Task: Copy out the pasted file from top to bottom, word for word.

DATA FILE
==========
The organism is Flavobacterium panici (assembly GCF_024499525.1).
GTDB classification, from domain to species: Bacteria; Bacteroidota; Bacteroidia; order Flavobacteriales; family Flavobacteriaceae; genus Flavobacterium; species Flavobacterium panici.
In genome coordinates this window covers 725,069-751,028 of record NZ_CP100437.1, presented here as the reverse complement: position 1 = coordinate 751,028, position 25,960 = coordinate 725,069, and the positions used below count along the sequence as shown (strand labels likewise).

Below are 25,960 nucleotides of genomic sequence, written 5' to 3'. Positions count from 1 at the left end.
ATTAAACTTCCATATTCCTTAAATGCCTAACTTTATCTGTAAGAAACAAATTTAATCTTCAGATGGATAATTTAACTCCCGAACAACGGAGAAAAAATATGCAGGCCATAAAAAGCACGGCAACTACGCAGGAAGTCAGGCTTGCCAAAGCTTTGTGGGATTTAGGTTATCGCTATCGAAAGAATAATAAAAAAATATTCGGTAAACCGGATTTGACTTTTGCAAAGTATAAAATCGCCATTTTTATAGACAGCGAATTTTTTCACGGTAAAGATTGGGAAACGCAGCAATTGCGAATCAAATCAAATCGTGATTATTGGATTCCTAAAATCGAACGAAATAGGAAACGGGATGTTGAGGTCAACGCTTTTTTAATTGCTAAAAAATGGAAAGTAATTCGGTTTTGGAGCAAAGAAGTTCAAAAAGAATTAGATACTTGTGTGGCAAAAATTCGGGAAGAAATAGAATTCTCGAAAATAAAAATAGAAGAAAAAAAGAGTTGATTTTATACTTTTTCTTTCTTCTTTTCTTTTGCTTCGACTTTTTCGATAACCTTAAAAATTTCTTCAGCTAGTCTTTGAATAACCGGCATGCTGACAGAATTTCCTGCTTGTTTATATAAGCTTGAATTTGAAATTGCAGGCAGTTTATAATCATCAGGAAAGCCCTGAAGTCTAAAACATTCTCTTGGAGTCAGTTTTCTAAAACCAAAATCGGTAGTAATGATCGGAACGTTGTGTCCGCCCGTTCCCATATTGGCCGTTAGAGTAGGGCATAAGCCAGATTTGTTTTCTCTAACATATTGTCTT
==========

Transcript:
The organism is Flavobacterium panici (assembly GCF_024499525.1).
GTDB classification, from domain to species: Bacteria; Bacteroidota; Bacteroidia; order Flavobacteriales; family Flavobacteriaceae; genus Flavobacterium; species Flavobacterium panici.
In genome coordinates this window covers 725,069-751,028 of record NZ_CP100437.1, presented here as the reverse complement: position 1 = coordinate 751,028, position 25,960 = coordinate 725,069, and the positions used below count along the sequence as shown (strand labels likewise).

Below are 25,960 nucleotides of genomic sequence, written 5' to 3'. Positions count from 1 at the left end.
ATTAAACTTCCATATTCCTTAAATGCCTAACTTTATCTGTAAGAAACAAATTTAATCTTCAGATGGATAATTTAACTCCCGAACAACGGAGAAAAAATATGCAGGCCATAAAAAGCACGGCAACTACGCAGGAAGTCAGGCTTGCCAAAGCTTTGTGGGATTTAGGTTATCGCTATCGAAAGAATAATAAAAAAATATTCGGTAAACCGGATTTGACTTTTGCAAAGTATAAAATCGCCATTTTTATAGACAGCGAATTTTTTCACGGTAAAGATTGGGAAACGCAGCAATTGCGAATCAAATCAAATCGTGATTATTGGATTCCTAAAATCGAACGAAATAGGAAACGGGATGTTGAGGTCAACGCTTTTTTAATTGCTAAAAAATGGAAAGTAATTCGGTTTTGGAGCAAAGAAGTTCAAAAAGAATTAGATACTTGTGTGGCAAAAATTCGGGAAGAAATAGAATTCTCGAAAATAAAAATAGAAGAAAAAAAGAGTTGATTTTATACTTTTTCTTTCTTCTTTTCTTTTGCTTCGACTTTTTCGATAACCTTAAAAATTTCTTCAGCTAGTCTTTGAATAACCGGCATGCTGACAGAATTTCCTGCTTGTTTATATAAGCTTGAATTTGAAATTGCAGGCAGTTTATAATCATCAGGAAAGCCCTGAAGTCTAAAACATTCTCTTGGAGTCAGTTTTCTAAAACCAAAATCGGTAGTAATGATCGGAACGTTGTGTCCGCCCGTTCCCATATTGGCCGTTAGAGTAGGGCATAAGCCAGATTTGTTTTCTCTAACATATTGTCTT